TROUBLE -- Now, I don't know about you, but I try my damnedest to follow the "north is up" rule at all times. Some maps will want to be landscape with north at the top. What will you do? I don't know what you'll do ... shrink the map? cut it into left & right pieces? offer a reduced "overview" map and then one or more zoom-in detail maps? Every project will have its own unique demands, so I can offer no help on that point.

GRAYS -- Lastly is the matter of levels of gray. Again, every reader is different, but in general we only have a handful of levels of gray to play with. E-ink doesn't display nearly as cleanly as LED pixels Refreshes are a problem, with ghosting. I suggest using as few levels of gray as you can get away with. Small gradations such as drop-shadows will probably be fine; the larger you get, the more problems you'll have. If you want to indicate ocean depth or terrain elevations with smooth gradients instead of boundaried steps (e.g. one shade every 10 meters), it might look like crap on an e-ink device. There is no substitute for testing.

In closing, let me say this: ebook technology is in its infancy, and standards (as usual in the digital world) are sketchy at best. Test on the major devices -- Kindle, Nook, iBooks -- and as many others as you & your friends & netbuds can get your hands on. When it comes time to compromise (and it will!), compromise in favor of the major devices. It's better to make a map that looks good on a Kindle and really junky on a Cybook, than to make the map look mediocre on both. I mean really, who owns a Cybook?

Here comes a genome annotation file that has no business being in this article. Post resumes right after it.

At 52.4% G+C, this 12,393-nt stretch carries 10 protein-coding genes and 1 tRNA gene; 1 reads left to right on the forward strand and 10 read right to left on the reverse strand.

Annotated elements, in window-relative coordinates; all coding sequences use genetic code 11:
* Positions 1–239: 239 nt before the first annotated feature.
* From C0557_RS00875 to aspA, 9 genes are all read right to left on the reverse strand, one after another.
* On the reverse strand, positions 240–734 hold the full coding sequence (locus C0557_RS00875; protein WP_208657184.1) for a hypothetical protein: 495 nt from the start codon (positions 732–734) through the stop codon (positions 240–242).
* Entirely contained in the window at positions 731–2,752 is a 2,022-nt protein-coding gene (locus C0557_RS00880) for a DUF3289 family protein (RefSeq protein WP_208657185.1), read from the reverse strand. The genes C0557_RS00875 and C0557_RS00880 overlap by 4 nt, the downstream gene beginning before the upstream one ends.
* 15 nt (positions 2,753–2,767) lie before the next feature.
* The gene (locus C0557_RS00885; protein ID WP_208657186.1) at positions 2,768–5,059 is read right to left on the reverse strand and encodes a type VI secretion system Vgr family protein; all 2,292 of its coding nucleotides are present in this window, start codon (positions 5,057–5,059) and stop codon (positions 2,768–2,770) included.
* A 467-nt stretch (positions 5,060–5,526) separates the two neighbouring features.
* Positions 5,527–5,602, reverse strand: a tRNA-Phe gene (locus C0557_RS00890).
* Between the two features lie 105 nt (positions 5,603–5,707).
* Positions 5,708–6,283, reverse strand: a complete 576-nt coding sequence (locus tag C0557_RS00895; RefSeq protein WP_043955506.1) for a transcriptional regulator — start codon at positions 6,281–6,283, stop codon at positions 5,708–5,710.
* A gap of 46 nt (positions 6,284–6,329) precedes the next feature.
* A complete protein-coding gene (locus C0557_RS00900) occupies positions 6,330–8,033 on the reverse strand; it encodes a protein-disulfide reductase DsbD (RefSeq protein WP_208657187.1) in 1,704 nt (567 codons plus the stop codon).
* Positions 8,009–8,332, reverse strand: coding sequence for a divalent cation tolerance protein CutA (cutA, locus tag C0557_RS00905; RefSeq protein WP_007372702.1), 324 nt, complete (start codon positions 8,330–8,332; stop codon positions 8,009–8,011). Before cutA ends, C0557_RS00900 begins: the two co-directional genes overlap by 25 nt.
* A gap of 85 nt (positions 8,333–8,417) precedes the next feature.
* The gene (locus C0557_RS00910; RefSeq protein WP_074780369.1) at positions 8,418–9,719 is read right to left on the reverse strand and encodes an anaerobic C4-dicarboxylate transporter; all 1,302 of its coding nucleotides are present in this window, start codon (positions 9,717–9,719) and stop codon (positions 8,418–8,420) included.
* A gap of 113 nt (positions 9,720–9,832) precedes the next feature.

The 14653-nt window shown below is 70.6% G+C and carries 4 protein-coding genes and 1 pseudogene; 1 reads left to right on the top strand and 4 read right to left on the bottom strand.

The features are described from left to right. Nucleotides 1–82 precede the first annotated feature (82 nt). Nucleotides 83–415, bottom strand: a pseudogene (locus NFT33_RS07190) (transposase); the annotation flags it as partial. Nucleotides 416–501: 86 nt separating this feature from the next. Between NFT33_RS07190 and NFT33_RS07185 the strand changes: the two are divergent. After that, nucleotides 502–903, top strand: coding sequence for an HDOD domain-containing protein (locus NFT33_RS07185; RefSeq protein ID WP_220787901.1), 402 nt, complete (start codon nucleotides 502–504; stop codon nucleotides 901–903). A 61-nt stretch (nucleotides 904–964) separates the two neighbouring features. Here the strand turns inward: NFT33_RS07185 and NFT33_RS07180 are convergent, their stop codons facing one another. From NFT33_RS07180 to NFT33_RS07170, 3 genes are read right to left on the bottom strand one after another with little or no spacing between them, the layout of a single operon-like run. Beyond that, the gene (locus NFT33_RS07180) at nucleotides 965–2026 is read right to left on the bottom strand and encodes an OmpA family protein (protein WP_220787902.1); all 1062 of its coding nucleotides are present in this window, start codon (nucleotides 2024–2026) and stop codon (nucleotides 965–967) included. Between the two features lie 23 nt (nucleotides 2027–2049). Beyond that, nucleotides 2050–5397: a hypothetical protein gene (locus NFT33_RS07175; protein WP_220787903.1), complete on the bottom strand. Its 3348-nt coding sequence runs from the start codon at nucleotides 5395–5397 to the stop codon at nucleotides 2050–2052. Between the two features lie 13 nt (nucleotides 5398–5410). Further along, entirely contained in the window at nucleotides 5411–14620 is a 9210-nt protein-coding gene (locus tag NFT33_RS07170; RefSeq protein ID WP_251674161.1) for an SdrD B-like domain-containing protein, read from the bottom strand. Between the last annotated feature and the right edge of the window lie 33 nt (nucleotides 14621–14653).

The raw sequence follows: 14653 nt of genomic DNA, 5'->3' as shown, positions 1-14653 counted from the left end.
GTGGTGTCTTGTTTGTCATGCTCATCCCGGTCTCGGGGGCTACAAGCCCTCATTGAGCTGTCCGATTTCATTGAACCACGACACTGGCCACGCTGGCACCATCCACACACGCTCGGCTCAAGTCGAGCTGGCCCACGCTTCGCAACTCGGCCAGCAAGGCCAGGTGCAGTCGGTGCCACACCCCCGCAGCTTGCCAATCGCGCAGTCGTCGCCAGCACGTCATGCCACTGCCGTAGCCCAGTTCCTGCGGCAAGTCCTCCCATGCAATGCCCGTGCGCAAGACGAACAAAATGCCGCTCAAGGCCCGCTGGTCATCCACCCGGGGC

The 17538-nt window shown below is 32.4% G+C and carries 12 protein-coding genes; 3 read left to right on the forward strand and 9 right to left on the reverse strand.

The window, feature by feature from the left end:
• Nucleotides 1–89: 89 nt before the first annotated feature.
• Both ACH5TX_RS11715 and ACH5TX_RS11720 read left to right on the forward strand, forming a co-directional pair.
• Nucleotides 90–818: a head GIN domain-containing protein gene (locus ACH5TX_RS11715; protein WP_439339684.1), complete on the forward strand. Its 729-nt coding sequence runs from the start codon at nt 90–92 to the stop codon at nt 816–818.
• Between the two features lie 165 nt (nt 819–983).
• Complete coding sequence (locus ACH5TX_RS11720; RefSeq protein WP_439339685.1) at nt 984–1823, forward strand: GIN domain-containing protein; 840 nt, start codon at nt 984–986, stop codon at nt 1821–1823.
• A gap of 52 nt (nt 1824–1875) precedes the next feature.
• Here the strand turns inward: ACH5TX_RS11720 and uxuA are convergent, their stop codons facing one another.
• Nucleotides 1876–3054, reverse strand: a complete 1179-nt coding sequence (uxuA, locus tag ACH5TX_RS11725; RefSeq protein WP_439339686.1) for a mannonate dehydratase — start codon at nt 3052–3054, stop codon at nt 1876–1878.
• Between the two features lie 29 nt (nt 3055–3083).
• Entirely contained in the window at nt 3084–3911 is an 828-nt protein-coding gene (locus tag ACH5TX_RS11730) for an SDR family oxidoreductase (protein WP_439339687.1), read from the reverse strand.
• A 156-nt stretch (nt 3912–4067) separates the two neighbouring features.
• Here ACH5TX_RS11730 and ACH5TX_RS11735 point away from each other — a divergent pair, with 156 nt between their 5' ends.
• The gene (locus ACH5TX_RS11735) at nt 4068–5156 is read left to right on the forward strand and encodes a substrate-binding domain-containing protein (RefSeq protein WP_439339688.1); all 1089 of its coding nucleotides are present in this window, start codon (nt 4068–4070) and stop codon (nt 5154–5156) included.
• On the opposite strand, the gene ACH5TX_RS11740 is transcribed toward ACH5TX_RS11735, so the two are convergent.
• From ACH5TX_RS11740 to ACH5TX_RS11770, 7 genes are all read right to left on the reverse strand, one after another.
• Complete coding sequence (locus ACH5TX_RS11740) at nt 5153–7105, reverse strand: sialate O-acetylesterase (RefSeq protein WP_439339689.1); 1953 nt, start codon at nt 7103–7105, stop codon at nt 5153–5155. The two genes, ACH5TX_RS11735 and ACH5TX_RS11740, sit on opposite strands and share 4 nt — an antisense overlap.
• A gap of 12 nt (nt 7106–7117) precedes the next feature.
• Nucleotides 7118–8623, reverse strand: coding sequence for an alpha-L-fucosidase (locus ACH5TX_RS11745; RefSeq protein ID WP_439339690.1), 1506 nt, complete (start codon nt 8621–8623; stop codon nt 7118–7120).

02-10-2012, 06:46 PM
LOL, I love your writing style! I hadn't even thought of this yet so it's nice to have it in mind before I need to attempt it. Thanks for posting these tidbits you seem to have discovered along the way :).

02-10-2012, 08:16 PM
For what it's worth, I do most of my reading on an ipod touch.. I've powered through most of my stephen king collection that way, and moved on. so reading a whole novle like that is nothing new to me ;)

Though I will say, in ibooks at least, you do need to remember that there's no way to zoom in for more detail, you're stuck with a single static unresizeable image. This has made some books annoying because they they have actual maps in them and referring to them as you go would certainly help - but not when they're so small you' can't make anything out besides the overal shape.

I would use an ipad for reading (the wife loves hers, but i can't afford 2 right now), but when it comes to text, i can read on the pod quite well. but for maps I need to move to the computer.

02-11-2012, 03:03 AM
Yes, this article addresses a very important issue. I do most of my reading on a Kindle 3 and while the resizing does not seem *as* bad as you describe it (or perhaps the maps are just set to 500 x 666), the issue of legibility is exactly as bad. Images are tiny and the texts tinier. In a book on the history of ancient Egypt the labels are, at a quick guess, displayed in point 4. Barely legible, you might think - not so. Professional print of black and white is usually around 600 dpi, even your desktop printer easily hits 300 dpi. At 175 the Kindle screen relies on anti-aliasing to help display details that small - which means the little text is blurry.

I would think that it's therefore important to use a font where the individual glyphs are hard to mix up - no pretty geometric fonts, no extra light fonts. What you want is a nice, fattish font with visible ascenders and descenders and possibly serifs to distinguish c's and e's, old-style a's and other stuff.


P.S. - and let me just say I'm very satisfied with my Kindle despite this shortcoming :P

02-11-2012, 01:14 PM